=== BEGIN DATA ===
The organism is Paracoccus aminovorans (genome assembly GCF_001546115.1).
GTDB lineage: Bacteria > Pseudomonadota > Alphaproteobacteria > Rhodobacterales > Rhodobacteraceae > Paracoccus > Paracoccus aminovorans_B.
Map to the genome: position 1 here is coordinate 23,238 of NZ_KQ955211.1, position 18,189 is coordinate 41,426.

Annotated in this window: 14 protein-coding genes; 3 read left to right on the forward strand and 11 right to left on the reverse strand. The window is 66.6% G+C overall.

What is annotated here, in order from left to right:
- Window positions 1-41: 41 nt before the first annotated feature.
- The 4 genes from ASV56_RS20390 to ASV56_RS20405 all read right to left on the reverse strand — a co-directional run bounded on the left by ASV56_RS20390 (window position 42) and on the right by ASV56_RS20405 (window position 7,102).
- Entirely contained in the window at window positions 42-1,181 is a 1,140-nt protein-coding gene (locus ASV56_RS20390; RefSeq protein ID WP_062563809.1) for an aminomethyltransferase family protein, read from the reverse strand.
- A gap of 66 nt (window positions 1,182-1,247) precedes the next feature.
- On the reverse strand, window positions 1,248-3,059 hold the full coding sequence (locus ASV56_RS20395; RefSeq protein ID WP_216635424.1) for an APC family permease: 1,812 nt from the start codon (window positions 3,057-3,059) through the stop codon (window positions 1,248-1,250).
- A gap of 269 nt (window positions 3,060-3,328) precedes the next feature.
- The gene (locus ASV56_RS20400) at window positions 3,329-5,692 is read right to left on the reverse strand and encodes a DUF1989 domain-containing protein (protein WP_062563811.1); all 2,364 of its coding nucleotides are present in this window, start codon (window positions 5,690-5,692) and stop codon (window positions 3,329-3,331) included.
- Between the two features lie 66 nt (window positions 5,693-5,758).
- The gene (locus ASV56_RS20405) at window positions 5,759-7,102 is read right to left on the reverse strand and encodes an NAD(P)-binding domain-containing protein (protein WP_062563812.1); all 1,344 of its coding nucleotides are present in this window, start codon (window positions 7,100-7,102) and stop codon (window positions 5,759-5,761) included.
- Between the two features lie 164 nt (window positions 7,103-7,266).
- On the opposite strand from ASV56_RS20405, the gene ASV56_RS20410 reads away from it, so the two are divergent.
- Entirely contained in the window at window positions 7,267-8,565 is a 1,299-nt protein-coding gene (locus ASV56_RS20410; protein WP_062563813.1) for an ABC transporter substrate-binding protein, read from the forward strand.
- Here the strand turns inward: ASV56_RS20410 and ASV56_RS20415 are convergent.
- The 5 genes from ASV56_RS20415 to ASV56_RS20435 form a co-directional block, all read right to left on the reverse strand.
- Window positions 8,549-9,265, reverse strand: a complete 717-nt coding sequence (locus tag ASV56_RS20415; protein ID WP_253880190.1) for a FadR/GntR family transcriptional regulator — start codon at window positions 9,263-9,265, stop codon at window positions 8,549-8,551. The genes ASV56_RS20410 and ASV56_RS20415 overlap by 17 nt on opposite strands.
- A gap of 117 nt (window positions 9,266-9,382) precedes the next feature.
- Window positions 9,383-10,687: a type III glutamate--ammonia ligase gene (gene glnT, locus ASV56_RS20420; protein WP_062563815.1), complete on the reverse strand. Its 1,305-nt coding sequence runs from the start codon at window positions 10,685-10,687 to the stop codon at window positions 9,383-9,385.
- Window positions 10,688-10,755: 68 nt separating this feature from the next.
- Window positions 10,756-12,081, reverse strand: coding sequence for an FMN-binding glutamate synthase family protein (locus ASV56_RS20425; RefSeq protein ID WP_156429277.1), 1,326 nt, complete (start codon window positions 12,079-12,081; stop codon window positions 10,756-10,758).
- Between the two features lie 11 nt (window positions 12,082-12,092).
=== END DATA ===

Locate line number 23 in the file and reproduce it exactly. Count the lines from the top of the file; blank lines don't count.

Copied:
- Window positions 10,688-10,755: 68 nt separating this feature from the next.